Anchor Steamy, the Sequel
Here's a hot VCR alert for all you Jineane Ford fans out there. Just weeks after The Flash printed revealing shots of the Channel 12 anchor as she appeared in the 1983 drive-in flick Chattanooga Choo Choo, rival station KPHO Channel 5 will air the movie in its entirety this Saturday night at 11:05.
Although KPHO had scheduled the movie long before The Flash exposed Ford's bimbo-movie past and has no special plans to promote it, KPHO shouldn't be surprised if ratings go right through the roof. Why? When video clips of young Jineane's Choo Choo striptease appeared in this paper's online edition (www.phoenixnewtimes.com), more than 4,000 viewed and/or downloaded the scintillating snippets. Back to you, Jineane . . .
She's No Woodward
Admitting that hers was the last major American paper not to do a feature on Sheriff Joke Arpaio, Washington Post reporter Sue Anne Pressley contacted New Times recently to ask about the Crime Avenger.
In town waiting for a verdict in the Fifester's trial, Pressley saw in the Sher a way to salvage a wasted week. So she arranged for a jail visit and a sit-down with the Joke. She also bothered to ask about NT's reporting on Arpaio, which led The Flash to believe the Post, known for its uncompromising treatment of Beltway politicos, might actually examine Arpaio's record.
No such luck. If Sue Anne had been on the Watergate story, it would've been spot news.
Her standard drive-by treatment of pink underwear and green bologna and golly-gee isn't he a character appeared on the Post's August 25 front page.
Like just about every other news organization that has seen in Arpaio fodder for an entertaining -- and easy -- article, Pressley presented the debate over Arpaio in just the terms he likes: tough approaches to criminals versus bleeding-heart ideas about rehabilitation.
Sue Anne missed the parts about how the Joke's biggest critics are his own employees; that law enforcers across the state consider the sheriff a laughingstock; that Arpaio's grandstanding in Phoenix jeopardizes policing in unincorporated areas; that "free" programs like the posse actually waste millions; that the county's jails -- where most inmates are presumed innocent while they await trial -- are subject to a proven pattern of torture and medical neglect, leaving the county open to liability suits; that Arpaio's paranoid fear of leaks has decimated much of his senior patrol staff; that a state auditor confirmed the New Times discovery that the sheriff misused more than $200,000 of taxpayer money; that his office refuses to turn over posse financial records and investigative reports of jail crimes; that information uncovered by the Joke's own investigators suggests Scott Norberg was murdered.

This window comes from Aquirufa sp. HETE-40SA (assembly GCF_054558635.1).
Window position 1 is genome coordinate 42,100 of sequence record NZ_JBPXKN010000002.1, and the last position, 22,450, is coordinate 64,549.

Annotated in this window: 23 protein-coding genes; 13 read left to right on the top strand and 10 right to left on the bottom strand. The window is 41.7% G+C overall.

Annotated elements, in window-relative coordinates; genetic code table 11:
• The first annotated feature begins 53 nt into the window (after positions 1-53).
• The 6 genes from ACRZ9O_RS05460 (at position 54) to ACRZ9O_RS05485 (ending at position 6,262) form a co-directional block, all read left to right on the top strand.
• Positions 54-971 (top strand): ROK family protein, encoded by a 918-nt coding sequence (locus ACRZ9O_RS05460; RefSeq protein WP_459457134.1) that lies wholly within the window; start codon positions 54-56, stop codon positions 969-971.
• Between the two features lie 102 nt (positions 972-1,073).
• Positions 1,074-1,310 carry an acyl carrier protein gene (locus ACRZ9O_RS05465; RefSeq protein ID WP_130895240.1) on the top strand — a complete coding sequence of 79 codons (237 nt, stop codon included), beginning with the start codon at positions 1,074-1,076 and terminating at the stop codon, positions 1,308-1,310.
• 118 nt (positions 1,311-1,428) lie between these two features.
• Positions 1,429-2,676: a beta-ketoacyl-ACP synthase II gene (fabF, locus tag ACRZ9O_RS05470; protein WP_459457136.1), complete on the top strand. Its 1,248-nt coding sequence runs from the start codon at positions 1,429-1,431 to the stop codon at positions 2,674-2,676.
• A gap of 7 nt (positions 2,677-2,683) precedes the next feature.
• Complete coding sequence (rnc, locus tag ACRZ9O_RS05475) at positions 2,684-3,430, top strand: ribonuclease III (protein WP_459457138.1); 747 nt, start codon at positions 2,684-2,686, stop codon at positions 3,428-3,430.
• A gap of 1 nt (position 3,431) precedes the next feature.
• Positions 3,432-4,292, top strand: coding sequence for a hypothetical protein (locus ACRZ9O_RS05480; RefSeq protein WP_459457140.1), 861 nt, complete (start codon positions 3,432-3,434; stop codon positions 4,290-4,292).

But, hey, details are hard.
On the other hand, the liberaleasternmediaelite probably considers the Joke a natural by-product of our backward ways. After all, the criminal trial of a sitting governor for 21 counts of fraud and extortion has hardly raised an eyebrow east of the Pecos.
Fallon Your Sword
The Flash has always been a sucker for underdogs.
Here in the Valley, no one fits that description better than the ragtag group of Libertarians and fringe Republicans opposed to Phoenix's plan to raise the sales tax to fund mass-transit improvements.
Sure, opponents' arguments against the half-cent tax sound a bit shrill. But, dammit, at least they care, and they deserve a fair shot at voicing their opposition.
Unfortunately, the city has substantially denied opponents that right--a right guaranteed them under the city's own election rules.
At issue is the voter information guide produced by the city and mailed to the homes of prospective voters. By law, the guide, which carries arguments submitted by both the initiative's detractors and backers, must be mailed to voters no less than eight days before they cast their ballots.
Here's the catch: This year, more than 42,000 voters--half the number that voted in the last citywide election--requested absentee, also known as "early," ballots.
Those ballots will start arriving in voters' homes three days before the pamphlets.
"What's the purpose of the pamphlet if it shows up after people send in their ballots?" asks Gary Fallon, who leads one of the groups opposed to the tax.
Fallon points out that for shoestring groups like his, the pamphlets represent their best hope of spreading the word.
The discrepancy has caused no heartburn at City Hall, where everyone is bus-tling to get the tax passed.
So Fallon has had to take his fight to Maricopa County Superior Court, where he filed suit on August 15 seeking to have the early ballots thrown out. No hearing has been set.
"We think we have a good case," says Fallon, though he admits he doesn't expect any judge to take the drastic step of nullifying the election results.
"He'll probably just say, 'Well, you've got a point. Let's just make sure it doesn't happen again,'" Fallon says. "Of course, that won't help us much."
It's not easy being the underdog. They're often run over by buses.
The health-insurance company Intergroup is selling itself with a new motto on TV ads: "Intergroup treats you like family--always has, always will."